Debenhams calls in the company doctors
Early this week, the group seemed at death’s door. The prognosis is not quite that bad – but it’s not good news either. Alice Gråhns reports.
"Debenhams has parachuted in a team of top company doctors to draw up emergency turnaround plans as a full-blown crisis threatens to engulf the troubled department store chain," says Ben Marlow in The Daily Telegraph. Last weekend restructuring specialists from KPMG were called in and speculation mounted that the stricken department-store group was about to resort to a company voluntary arrangement (CVA), a corporate insolvency procedure entailing store closures and discounts on renting properties.
This followed a turbulent few months during which Debenhams' share price plunged by 66% to 12p after a series of profit warnings. It has also had to renegotiate its banking covenants.
In total, the 200-year-old retailer's valuation has collapsed by 95% since it listed in 2006, notes Ben Chapman in The Independent. Now "bringing in the advisers appears to be the last throw of the dice". The board tried to stem the speculation about a CVA with a trading statement on Monday to stop "nosy neighbours", as Debenhams' chairman Sir Ian Cheshire put it, gossiping about its future.
Prepare for fresh storms
Yet that statement didn't come fast enough, says Nils Pratley in The Guardian. Debenhams "was silly to wait until lunchtime, by which time its share price had fallen 17%, to attempt a few reassuring words". But at least the board addressed some key points eventually and the upshot is there will be no immediate crisis. Pre-tax profits this year will be about £33m before one-offs, "miserable but no worse than predicted in June". Debenhams' debt pile is also hair-raising. It will be worth £320m this financial year, but at least it hasn't grown in the past quarter.
Yet "this roundabout way of saying nothing to see, please move on'" did little to placate investors. And no wonder having KPMG around to consider "longer-term options" is a reminder that "one way or another, some form of restructuring is still the way to bet".
CEO Sergio Bucher talks about being "well equipped to navigate" choppy markets, but the whole board "has to be prepared for fresh storms". After all, Debenhams' profits have collapsed from £139m five years ago. The key now should be to get a decent price for Scandinavian department store Magasin du Nord the rumoured £150m-plus would buy some time.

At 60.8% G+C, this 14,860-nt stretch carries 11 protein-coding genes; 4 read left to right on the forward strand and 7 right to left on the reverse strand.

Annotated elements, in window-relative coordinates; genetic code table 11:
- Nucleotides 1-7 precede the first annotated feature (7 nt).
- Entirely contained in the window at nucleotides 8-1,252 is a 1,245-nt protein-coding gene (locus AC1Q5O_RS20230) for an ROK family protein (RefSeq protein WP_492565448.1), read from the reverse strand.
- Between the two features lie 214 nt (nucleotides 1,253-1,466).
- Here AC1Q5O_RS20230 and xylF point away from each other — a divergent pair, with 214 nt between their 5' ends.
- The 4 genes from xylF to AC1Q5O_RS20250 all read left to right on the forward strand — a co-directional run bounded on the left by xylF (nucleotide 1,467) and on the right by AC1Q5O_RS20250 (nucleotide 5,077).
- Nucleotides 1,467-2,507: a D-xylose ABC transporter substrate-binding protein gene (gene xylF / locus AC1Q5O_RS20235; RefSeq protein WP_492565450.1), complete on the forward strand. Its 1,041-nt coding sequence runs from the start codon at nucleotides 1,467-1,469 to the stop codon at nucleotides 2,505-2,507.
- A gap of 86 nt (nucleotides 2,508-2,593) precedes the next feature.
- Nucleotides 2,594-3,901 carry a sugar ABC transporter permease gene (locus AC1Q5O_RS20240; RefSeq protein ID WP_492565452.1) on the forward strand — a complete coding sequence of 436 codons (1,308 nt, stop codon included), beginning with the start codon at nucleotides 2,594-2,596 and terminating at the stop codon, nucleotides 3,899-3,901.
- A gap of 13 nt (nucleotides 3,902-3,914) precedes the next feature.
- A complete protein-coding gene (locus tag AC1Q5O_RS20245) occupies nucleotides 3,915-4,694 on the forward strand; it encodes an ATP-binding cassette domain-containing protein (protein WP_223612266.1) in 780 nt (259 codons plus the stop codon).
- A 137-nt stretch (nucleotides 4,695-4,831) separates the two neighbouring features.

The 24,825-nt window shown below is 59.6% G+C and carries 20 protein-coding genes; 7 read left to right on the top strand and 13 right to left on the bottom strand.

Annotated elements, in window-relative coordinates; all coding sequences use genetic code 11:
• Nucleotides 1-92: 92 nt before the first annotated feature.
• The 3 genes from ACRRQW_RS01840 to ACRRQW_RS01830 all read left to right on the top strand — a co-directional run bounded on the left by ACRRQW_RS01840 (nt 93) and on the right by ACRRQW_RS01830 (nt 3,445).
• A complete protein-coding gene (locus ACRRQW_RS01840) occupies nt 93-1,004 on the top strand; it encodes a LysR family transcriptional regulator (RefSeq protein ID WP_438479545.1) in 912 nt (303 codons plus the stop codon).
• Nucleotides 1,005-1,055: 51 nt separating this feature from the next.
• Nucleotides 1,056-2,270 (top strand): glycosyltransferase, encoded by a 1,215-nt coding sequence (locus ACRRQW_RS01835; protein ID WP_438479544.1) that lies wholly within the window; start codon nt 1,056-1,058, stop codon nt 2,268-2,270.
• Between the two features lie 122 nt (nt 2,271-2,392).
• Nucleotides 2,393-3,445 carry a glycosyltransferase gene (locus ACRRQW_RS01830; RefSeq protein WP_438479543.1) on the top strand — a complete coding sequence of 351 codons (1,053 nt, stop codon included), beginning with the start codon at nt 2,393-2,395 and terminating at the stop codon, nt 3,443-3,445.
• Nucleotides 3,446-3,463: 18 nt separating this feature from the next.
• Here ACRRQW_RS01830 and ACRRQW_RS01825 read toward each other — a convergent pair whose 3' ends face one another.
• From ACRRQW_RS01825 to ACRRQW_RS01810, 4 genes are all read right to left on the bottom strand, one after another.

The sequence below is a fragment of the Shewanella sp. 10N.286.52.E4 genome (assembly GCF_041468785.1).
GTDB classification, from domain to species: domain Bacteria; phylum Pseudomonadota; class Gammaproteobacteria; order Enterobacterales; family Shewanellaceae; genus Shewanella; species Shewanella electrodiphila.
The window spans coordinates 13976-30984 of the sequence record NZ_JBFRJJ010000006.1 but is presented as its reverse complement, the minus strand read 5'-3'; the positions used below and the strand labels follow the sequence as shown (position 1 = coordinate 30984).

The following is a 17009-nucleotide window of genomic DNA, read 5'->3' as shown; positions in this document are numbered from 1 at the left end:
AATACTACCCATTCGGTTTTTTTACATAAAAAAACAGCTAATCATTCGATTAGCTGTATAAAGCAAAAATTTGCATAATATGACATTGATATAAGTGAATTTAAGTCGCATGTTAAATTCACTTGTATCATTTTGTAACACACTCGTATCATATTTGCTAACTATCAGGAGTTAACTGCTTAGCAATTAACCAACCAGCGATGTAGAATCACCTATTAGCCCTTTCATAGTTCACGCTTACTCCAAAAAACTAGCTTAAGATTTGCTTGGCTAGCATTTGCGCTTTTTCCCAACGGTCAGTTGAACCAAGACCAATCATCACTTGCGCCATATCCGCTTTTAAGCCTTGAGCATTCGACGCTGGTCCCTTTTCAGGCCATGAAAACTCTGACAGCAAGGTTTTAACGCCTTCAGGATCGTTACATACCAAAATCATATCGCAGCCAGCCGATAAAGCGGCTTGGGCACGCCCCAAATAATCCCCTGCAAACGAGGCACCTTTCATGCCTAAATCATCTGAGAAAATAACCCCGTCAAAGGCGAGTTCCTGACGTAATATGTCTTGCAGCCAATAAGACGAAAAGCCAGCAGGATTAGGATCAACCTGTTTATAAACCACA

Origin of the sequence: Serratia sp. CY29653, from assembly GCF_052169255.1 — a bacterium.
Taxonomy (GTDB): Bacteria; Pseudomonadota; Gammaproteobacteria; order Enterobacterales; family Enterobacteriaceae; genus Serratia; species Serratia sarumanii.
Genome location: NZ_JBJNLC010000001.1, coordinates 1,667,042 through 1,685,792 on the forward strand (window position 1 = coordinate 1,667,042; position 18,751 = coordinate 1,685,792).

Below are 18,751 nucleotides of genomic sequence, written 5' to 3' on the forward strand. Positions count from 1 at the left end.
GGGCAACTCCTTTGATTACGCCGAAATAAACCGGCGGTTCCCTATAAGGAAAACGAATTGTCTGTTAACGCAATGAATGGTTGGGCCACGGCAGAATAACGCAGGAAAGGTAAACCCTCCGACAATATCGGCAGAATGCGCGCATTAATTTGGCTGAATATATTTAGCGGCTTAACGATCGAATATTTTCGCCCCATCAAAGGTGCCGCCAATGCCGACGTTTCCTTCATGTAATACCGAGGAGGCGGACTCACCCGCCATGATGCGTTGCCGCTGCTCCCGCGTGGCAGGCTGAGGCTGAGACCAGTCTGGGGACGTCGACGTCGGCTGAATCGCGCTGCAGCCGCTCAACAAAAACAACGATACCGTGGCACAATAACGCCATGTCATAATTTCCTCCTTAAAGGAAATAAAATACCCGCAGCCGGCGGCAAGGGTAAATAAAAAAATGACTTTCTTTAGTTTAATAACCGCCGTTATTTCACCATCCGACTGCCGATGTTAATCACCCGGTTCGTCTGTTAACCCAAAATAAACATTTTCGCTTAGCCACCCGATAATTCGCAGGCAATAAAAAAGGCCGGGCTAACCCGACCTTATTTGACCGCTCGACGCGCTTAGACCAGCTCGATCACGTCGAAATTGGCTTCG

Meanwhile, Sports Direct founder and billionaire Mike Ashley is "watching events closely", says Ben Woods in The Daily Telegraph. He owns 30% of Debenhams and hopes to combine it with House of Fraser, which he bought out of administration last month.
BA shares brace for hard landing
"It's lucky for airline executives they're a well-paid bunch, because when things go wrong the job's a living nightmare," says Chris Bryant on Bloomberg. British Airways' CEO Alex Cruz (pictured) knows this well by now. Since taking the helm of the airline in 2016, he's dealt with an IT failure that left tens of thousands of passengers stranded over a busy holiday weekend.
Now, he's been forced to reveal a breach of BA's website that exposed the details of 380,000 customer payments. That would be a nightmare for any company. "But Britain's flag carrier already has a problematic public image." Understandably, the breach "worried investors, as well as customers", says Lex in the FT. Shares in BA's owner IAG fell 4% , and the decline seems warranted. "The reputational damage is serious... [and] the airline could also face a swingeing fine if found to be at fault" for the data breach. Under the EU's new General Data Protection Regulation (GDPR), fines are levied at a maximum of 4% of global revenues. In BA's case, that could imply a penalty of more than £500m. If the maximum penalty is applied to IAG's 2017 sales of £23bn instead, BA would forfeit nearly £920m, says Aimee Donnellan in Breakingviews.
BA may get credit for quickly alerting customers and regulators, but the incident highlights the need to beef up its cyber defences. This will involve extra costs for a company already grappling with higher fuel charges and fierce competition. Over time shareholders may have to get used to lower profits.
The timing of HNA Group's $1bn sale of shipping-container lessor Seaco is interesting, says David Fickling on Bloomberg. Seaco, pulled from the bankruptcy of Sea Containers almost a decade ago, was one of the Chinese group's first major acquisitions. Why sell now? The business is doing well and should fetch a good price. High depreciation and interest charges are part of the story. But there's also "the trade war to worry about". Should President Donald Trump achieve the onshoring of supply chains he's pushing for, those debt-laden lessors "that assumed trade growth would continue roaring ahead will find themselves in a spot".
Melrose Industries has owned GKN for 73 days and has already made a £303m half-year loss, says Alistair Osborne in The Times. True, £8bn hostile bids don't come cheap: there were £126m of "transaction costs", for example. Luckily Melrose has found no "black holes", and the turnaround specialist has started investing in the engineer, "a riposte to all the asset-stripping-vulture nonsense from MPs". But Melrose's shares have barely budged since its first tilt at GKN. It "still has to prove that GKN was worth the fight".
Shares in Sirius Minerals fell 15% last week as it said it needed to raise another $400m-$600m for the 23-mile tunnel that will take its potash plant food from under the Yorkshire moors to the coast, says Kate Burgess in the Financial Times. Now, Sirius has to work out how to raise the extra sum. Moreover, there is still plenty of uncertainty about its plans to sell polyhalite to "a market already awash with potash fertiliser". Potential investors had better wait until they "see rocks rolling off the conveyor belt".